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  • Endangered orca habitat sullied by Canadian cruise ship pollution

    Rochelle Baker

    Cruise ships using dirty scrubber systems on Canada's West Coast spewed out nearly half of the 88 million tonnes of acidic wastewater and toxic metals generated and dumped into the ocean in 2022, new data sparked by a Stand.earth complaint shows.


    CRUISE SHIPS ARE JEOPARDIZING endangered southern resident killer whales by dumping billions of litres of polluted wastewater into the ocean, new federal government documents reveal.

    There was a 14-fold increase in the total number of ships employing scrubber technology in coastal waters between 2018 and 2022, recent data submitted by Environment and Climate Change Canada (ECCC) to an international environment organization revealed.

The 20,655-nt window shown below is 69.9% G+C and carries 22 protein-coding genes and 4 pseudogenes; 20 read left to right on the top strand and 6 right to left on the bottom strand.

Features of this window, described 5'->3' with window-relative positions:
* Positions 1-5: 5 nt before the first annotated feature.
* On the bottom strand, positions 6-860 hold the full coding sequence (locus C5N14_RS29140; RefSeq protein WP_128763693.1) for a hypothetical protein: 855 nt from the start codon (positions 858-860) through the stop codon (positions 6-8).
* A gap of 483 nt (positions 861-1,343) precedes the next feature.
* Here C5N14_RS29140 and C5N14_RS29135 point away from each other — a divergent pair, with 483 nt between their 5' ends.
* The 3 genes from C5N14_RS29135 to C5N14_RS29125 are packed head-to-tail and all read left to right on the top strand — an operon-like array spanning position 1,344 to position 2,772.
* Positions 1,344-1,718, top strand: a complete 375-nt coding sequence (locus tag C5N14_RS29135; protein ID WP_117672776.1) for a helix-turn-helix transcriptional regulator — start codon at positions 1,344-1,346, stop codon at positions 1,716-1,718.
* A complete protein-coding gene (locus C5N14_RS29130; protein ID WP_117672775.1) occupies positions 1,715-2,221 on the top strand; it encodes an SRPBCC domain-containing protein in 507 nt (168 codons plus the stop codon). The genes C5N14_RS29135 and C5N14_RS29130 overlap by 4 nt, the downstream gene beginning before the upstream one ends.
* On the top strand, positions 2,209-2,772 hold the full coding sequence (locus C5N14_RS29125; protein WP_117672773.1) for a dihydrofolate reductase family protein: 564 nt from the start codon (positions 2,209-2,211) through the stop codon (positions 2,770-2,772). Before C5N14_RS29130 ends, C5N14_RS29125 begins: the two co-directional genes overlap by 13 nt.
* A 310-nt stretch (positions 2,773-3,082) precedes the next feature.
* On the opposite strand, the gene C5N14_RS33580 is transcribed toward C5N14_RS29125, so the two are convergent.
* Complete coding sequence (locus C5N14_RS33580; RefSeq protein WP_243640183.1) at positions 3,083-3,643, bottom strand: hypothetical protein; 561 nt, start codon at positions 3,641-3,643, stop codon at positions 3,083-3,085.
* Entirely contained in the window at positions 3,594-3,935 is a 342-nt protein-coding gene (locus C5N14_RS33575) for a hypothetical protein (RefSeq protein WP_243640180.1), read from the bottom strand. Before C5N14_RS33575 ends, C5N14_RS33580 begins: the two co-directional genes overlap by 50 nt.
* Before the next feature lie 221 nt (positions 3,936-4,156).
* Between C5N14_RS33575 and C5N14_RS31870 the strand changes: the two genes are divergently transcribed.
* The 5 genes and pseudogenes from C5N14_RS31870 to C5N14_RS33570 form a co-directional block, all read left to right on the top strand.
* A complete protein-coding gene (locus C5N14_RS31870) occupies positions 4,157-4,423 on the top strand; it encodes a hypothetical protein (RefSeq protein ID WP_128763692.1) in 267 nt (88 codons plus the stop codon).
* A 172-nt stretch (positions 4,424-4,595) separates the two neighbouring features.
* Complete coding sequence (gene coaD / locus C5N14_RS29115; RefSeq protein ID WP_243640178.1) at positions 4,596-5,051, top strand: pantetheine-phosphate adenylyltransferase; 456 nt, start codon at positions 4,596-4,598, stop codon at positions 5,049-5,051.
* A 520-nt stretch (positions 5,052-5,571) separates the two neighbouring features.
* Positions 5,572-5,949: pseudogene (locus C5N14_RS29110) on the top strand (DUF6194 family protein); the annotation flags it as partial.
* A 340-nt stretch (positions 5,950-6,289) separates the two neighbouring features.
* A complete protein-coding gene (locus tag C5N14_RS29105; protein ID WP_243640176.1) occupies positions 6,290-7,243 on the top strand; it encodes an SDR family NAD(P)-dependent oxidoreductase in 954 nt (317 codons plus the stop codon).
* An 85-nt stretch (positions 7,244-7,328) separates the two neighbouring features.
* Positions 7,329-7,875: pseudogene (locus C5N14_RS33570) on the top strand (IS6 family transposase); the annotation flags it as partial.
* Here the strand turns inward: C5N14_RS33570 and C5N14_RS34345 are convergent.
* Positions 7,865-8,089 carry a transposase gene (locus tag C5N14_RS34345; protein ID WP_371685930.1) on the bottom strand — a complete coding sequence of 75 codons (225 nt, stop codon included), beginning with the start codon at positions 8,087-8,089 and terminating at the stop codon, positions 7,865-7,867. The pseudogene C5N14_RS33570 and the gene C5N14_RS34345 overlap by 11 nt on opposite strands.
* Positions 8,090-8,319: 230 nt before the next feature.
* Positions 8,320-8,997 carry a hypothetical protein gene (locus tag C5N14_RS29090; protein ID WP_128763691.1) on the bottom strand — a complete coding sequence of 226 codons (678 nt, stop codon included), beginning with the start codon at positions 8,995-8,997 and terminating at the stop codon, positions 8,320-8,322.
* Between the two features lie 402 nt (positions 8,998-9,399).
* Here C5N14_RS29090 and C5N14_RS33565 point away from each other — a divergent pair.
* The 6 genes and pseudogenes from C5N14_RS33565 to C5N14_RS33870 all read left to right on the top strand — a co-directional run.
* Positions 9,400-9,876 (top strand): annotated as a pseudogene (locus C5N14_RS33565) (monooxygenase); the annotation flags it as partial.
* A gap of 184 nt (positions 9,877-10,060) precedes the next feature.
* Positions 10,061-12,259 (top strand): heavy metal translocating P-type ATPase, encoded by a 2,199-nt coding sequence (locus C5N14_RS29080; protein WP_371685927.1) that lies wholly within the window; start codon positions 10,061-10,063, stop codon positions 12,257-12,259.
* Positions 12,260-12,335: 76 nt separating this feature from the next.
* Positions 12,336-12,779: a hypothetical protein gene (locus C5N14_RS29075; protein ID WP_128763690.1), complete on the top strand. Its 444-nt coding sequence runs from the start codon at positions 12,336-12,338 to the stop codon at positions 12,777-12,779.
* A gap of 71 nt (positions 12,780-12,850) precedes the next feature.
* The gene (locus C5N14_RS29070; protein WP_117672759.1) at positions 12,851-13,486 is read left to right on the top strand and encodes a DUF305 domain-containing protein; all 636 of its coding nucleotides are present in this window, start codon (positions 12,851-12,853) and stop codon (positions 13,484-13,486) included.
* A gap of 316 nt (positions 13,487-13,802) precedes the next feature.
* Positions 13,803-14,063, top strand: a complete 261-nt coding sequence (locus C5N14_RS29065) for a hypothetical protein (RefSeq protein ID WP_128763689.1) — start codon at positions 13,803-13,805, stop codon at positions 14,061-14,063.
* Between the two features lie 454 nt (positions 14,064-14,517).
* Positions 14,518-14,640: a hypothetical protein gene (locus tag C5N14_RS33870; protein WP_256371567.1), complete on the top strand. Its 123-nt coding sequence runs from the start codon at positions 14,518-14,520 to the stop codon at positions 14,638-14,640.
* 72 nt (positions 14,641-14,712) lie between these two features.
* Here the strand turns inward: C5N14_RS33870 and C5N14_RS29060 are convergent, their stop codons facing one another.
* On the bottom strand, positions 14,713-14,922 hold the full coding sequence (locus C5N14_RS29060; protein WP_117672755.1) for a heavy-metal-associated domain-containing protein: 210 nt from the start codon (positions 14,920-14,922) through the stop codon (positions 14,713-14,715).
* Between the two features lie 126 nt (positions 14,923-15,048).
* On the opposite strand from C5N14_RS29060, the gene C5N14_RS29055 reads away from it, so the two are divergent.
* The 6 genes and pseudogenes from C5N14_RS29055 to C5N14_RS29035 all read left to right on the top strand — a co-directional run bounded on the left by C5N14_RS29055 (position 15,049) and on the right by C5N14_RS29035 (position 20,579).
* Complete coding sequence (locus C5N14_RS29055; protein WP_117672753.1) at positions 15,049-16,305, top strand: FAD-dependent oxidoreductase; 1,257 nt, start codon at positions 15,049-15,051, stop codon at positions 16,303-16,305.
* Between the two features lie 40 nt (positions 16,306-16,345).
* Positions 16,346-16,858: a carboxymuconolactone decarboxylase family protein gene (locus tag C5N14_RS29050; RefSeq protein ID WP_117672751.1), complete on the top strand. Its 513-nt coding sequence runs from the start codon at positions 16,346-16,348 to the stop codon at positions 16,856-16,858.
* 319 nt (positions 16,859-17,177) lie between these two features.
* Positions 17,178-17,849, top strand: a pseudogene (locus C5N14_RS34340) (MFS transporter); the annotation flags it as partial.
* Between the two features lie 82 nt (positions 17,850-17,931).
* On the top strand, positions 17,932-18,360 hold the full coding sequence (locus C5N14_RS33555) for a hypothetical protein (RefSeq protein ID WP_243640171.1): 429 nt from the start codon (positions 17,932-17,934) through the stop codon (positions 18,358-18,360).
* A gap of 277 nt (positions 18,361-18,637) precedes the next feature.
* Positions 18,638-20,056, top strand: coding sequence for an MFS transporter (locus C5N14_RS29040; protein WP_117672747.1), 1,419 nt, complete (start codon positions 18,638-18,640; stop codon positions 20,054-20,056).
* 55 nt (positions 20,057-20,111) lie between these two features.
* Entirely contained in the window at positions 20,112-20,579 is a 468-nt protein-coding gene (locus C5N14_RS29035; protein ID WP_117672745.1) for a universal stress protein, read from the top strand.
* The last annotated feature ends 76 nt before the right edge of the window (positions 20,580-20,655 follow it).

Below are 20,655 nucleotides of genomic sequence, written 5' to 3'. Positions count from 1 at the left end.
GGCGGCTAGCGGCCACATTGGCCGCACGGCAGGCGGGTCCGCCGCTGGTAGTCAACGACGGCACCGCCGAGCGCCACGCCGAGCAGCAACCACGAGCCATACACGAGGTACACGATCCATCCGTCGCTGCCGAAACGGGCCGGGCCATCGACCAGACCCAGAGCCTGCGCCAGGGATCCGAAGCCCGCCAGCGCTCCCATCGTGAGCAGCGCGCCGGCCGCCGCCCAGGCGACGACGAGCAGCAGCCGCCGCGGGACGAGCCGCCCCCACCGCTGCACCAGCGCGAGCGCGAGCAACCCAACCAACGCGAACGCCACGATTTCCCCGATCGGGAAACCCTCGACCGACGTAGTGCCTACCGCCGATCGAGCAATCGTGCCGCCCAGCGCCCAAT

In 2022 alone, a total of 466 ships with scrubbers discharged more than 88 million tonnes of acidic wastewater loaded with heavy metals and other pollutants along the West Coast, according to ECCC estimates. Many of those pollutants include toxic contaminants listed as one of the top concerns in recovery plans for the 74 remaining endangered southern resident killer whales, said Anna Barford, shipping campaigner for Stand.earth Canada.

    The new details on scrubber pollution came to light in the ECCC response document after Stand.earth filed a complaint to the Commission for Environmental Cooperation (CEC), an international forum through which Canada, the U.S. and Mexico address shared environmental concerns.

    Stand.earth’s complaint alleges Canada is failing to enforce existing laws, especially under the Fisheries Act, to prevent scrubber pollution from cruise ships and other vessels from harming the marine environment, Barford said.

    “There’s no longer any plausible deniability from Canada that scrubbers are not harmful, or that scrubbers discharges should be allowed,” she said.